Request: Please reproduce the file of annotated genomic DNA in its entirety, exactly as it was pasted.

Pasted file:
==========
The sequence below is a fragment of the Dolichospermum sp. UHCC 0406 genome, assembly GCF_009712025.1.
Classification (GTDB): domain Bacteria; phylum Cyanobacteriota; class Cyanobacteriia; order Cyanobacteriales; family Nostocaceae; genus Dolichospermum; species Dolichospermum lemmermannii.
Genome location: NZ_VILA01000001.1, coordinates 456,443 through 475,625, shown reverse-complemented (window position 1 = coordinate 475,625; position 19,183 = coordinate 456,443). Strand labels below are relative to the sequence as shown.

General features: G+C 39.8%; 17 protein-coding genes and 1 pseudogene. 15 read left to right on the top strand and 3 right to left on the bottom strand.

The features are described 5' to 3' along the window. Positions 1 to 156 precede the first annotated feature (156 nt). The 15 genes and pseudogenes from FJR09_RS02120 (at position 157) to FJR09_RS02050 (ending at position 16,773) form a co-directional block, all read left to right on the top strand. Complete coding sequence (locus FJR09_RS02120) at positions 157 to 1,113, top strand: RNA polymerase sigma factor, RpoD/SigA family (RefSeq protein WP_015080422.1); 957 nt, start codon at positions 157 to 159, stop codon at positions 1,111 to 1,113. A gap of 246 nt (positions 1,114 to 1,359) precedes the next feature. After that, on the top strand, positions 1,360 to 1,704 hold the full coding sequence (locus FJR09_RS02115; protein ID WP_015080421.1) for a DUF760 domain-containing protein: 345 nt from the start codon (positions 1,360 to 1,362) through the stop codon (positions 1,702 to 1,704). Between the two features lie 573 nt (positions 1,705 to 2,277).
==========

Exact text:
The sequence below is a fragment of the Dolichospermum sp. UHCC 0406 genome, assembly GCF_009712025.1.
Classification (GTDB): domain Bacteria; phylum Cyanobacteriota; class Cyanobacteriia; order Cyanobacteriales; family Nostocaceae; genus Dolichospermum; species Dolichospermum lemmermannii.
Genome location: NZ_VILA01000001.1, coordinates 456,443 through 475,625, shown reverse-complemented (window position 1 = coordinate 475,625; position 19,183 = coordinate 456,443). Strand labels below are relative to the sequence as shown.

General features: G+C 39.8%; 17 protein-coding genes and 1 pseudogene. 15 read left to right on the top strand and 3 right to left on the bottom strand.

The features are described 5' to 3' along the window. Positions 1 to 156 precede the first annotated feature (156 nt). The 15 genes and pseudogenes from FJR09_RS02120 (at position 157) to FJR09_RS02050 (ending at position 16,773) form a co-directional block, all read left to right on the top strand. Complete coding sequence (locus FJR09_RS02120) at positions 157 to 1,113, top strand: RNA polymerase sigma factor, RpoD/SigA family (RefSeq protein WP_015080422.1); 957 nt, start codon at positions 157 to 159, stop codon at positions 1,111 to 1,113. A gap of 246 nt (positions 1,114 to 1,359) precedes the next feature. After that, on the top strand, positions 1,360 to 1,704 hold the full coding sequence (locus FJR09_RS02115; protein ID WP_015080421.1) for a DUF760 domain-containing protein: 345 nt from the start codon (positions 1,360 to 1,362) through the stop codon (positions 1,702 to 1,704). Between the two features lie 573 nt (positions 1,705 to 2,277).